Bringing quantum sensors to the people
Dr. Luo Tingpeng works at Fraunhofer IAF in Freiburg, where she carries out research on diamonds for applications in quantum magnetometry. Baden-Württemberg offers the Chinese-born scientist excellent conditions and top-class networks.
When Luo Tingpeng first stepped into her lab at the Fraunhofer Institute for Applied Solid State Physics (Fraunhofer IAF) in Freiburg in 2018, she found herself in an empty room. At the time, the institute was specialised in compound semiconductors, and quantum technologies were only in their infancy there. Luo’s group, ‘Quantum Sensors’, was new and extremely innovative. The researchers there work on laser threshold magnetometry. The idea behind this is a sensor that uses a diamond with optically active nitrogen-vacancy centres as a laser medium. The theory underpinning the research was developed a few years previously by Dr. Jan Jeske, who heads up the group. “Now the aim of our group is to find methods and materials to translate the concept into practice”, explains Luo.
A look inside hundreds of diamonds
Nowadays, Luo Tingpeng’s lab is equipped with modern measuring technology, including an optical table with all kinds of lenses, mirrors, prisms and lasers. She has already used the equipment to look inside many hundreds of diamonds. But the young scientist isn’t interested in shiny, perfect gems. Instead, she is looking for the defects in the diamonds’ grid structure. To be exact, she is on the lookout for nitrogen-vacancy centres or ‘NV centres’ for short. These NV centres have particular properties that make them potentially relevant for a large number of uses in quantum technology, including for ultra-fast quantum computers, in quantum cryptography and of course in quantum sensors.
Very promising for applications in medicine
Luo’s group takes advantage of the fact that NV centres are very sensitive to magnetic fields, making them suitable for use as extremely small sensors. This approach allowed for magnetic field strength measurements on the nanometre scale, something which was not possible before. Diamonds with a large concentration of NV centres can also be used to detect magnetic fields precisely. Another advantage compared to traditional magnetic field sensors, which need to be cooled cryogenically, is that NV centres work even at room temperature. “This makes NV centres in diamond such a promising material for medical applications, too”, says Luo. She is focusing in particular on potential applications in clinical imaging. “For example, I dream about magnetic resonance imaging that uses NV centres and can facilitate faster and much more precise diagnostics. Or it might someday be possible to detect brain activity as an improvement of magnetoencephalography (MEG) technology.”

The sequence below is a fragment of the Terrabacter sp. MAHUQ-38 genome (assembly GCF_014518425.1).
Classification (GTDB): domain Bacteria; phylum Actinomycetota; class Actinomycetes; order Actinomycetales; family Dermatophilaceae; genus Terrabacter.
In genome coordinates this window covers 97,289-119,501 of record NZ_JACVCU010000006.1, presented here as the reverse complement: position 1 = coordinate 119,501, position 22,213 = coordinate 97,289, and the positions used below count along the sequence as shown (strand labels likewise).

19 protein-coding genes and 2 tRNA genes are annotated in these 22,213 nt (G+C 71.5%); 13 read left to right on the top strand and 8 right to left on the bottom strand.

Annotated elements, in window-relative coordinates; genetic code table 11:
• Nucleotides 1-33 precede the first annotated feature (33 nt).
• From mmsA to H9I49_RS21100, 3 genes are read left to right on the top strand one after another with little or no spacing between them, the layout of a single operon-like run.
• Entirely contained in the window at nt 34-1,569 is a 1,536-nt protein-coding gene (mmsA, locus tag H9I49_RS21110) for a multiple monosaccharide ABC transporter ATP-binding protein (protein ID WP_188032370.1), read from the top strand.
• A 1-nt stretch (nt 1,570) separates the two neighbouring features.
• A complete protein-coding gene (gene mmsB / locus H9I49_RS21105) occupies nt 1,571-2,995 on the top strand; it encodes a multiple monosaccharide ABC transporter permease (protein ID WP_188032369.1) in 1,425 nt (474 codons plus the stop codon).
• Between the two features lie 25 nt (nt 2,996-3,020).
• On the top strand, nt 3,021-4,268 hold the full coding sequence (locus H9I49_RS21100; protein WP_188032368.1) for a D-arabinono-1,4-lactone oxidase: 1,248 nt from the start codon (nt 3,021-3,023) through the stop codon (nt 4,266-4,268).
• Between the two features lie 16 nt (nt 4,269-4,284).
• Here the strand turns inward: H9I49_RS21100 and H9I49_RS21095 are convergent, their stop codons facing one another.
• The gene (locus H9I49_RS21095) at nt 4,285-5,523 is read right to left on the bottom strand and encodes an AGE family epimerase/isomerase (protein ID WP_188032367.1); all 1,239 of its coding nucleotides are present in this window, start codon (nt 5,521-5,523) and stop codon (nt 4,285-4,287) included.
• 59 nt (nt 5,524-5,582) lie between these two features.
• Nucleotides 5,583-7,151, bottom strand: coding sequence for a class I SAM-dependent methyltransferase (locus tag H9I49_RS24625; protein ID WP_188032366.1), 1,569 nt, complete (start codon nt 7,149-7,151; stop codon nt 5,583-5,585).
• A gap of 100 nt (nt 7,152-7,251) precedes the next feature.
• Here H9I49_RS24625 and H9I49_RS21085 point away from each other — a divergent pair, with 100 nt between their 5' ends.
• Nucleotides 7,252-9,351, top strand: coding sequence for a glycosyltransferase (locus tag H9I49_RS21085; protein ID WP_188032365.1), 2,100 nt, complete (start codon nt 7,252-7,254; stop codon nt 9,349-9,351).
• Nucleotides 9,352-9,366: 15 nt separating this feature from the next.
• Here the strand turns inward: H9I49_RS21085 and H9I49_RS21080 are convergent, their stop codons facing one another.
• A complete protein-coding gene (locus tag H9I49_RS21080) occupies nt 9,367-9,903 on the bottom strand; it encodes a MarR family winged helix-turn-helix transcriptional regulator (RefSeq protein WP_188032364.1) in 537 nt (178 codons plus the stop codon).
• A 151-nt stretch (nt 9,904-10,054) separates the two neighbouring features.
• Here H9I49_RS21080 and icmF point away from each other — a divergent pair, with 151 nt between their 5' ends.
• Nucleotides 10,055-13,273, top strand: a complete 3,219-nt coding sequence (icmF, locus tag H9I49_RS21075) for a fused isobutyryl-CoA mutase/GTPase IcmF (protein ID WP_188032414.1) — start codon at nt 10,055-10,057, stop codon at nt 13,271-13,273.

Classifying and improving materials
But until that day, the job at hand is to classify the materials and refine them in such a way that they are perfectly tailored to the applications. As a result, Luo Tingpeng spent a lot of the first two years of her PhD sitting in the dark in the lab, looking for the right diamonds and determining their parameters. “We know now in theory what parameters the diamonds need to have. The next step is to find out how to work with the technology.” Her colleague Dr. Felix Hahl at Fraunhofer IAF is currently building a prototype for this purpose. The two researchers work hand in hand in materials development – a Chinese-German collaboration so to speak. “What we have in common is our curiosity.”
At home in Germany for ten years now
Luo Tingpeng came to Germany almost exactly ten years ago. She has spent most of this time in Baden-Württemberg. First, she was at Karlsruhe Institute of Technology (KIT), where she completed her Master’s in Optics and Photonics. After her external master’s thesis at what was then the Max Planck Institute for Biophysical Chemistry in Göttingen, she came to Fraunhofer IAF in Freiburg in 2018. The main factors prompting her return to Germany’s Southwest were the working conditions and the supportive environment at Fraunhofer IAF, but also Freiburg itself as a location. “I love this region – the weather, the culture, the lifestyle”, the young Chinese scientist enthuses, going on to say that the people there are warmer than elsewhere and very communicative. “Above all else, they are open to other cultures – I feel very accepted as a foreigner.” Luo Tingpeng also likes the close contacts between Germany and its neighbours France and Switzerland. “You feel like you are part of Europe.”